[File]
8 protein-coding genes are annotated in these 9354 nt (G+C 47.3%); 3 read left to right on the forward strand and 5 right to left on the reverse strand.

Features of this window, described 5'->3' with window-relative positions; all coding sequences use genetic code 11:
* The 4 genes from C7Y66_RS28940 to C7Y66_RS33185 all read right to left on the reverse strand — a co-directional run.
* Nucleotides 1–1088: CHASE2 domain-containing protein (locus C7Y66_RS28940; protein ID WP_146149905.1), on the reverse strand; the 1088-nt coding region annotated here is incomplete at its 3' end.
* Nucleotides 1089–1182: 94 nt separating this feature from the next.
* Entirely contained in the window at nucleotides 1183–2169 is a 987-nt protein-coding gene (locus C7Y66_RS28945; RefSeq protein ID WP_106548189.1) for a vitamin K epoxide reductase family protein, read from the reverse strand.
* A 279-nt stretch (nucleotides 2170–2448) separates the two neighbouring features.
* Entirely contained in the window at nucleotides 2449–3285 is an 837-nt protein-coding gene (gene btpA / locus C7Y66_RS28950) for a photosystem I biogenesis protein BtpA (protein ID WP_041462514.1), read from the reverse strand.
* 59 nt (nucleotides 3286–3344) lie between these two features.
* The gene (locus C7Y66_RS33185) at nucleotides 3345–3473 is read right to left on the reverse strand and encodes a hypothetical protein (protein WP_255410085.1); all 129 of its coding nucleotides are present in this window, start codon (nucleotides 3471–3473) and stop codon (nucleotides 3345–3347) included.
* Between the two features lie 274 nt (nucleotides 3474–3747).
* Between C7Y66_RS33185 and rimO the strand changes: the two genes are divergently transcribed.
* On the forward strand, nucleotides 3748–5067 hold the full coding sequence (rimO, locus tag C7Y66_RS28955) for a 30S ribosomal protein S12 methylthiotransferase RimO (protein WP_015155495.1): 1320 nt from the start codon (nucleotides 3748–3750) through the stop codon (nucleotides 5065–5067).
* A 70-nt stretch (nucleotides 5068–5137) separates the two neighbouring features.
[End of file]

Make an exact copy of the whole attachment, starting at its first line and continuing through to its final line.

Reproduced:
8 protein-coding genes are annotated in these 9354 nt (G+C 47.3%); 3 read left to right on the forward strand and 5 right to left on the reverse strand.

Features of this window, described 5'->3' with window-relative positions; all coding sequences use genetic code 11:
* The 4 genes from C7Y66_RS28940 to C7Y66_RS33185 all read right to left on the reverse strand — a co-directional run.
* Nucleotides 1–1088: CHASE2 domain-containing protein (locus C7Y66_RS28940; protein ID WP_146149905.1), on the reverse strand; the 1088-nt coding region annotated here is incomplete at its 3' end.
* Nucleotides 1089–1182: 94 nt separating this feature from the next.
* Entirely contained in the window at nucleotides 1183–2169 is a 987-nt protein-coding gene (locus C7Y66_RS28945; RefSeq protein ID WP_106548189.1) for a vitamin K epoxide reductase family protein, read from the reverse strand.
* A 279-nt stretch (nucleotides 2170–2448) separates the two neighbouring features.
* Entirely contained in the window at nucleotides 2449–3285 is an 837-nt protein-coding gene (gene btpA / locus C7Y66_RS28950) for a photosystem I biogenesis protein BtpA (protein ID WP_041462514.1), read from the reverse strand.
* 59 nt (nucleotides 3286–3344) lie between these two features.
* The gene (locus C7Y66_RS33185) at nucleotides 3345–3473 is read right to left on the reverse strand and encodes a hypothetical protein (protein WP_255410085.1); all 129 of its coding nucleotides are present in this window, start codon (nucleotides 3471–3473) and stop codon (nucleotides 3345–3347) included.
* Between the two features lie 274 nt (nucleotides 3474–3747).
* Between C7Y66_RS33185 and rimO the strand changes: the two genes are divergently transcribed.
* On the forward strand, nucleotides 3748–5067 hold the full coding sequence (rimO, locus tag C7Y66_RS28955) for a 30S ribosomal protein S12 methylthiotransferase RimO (protein WP_015155495.1): 1320 nt from the start codon (nucleotides 3748–3750) through the stop codon (nucleotides 5065–5067).
* A 70-nt stretch (nucleotides 5068–5137) separates the two neighbouring features.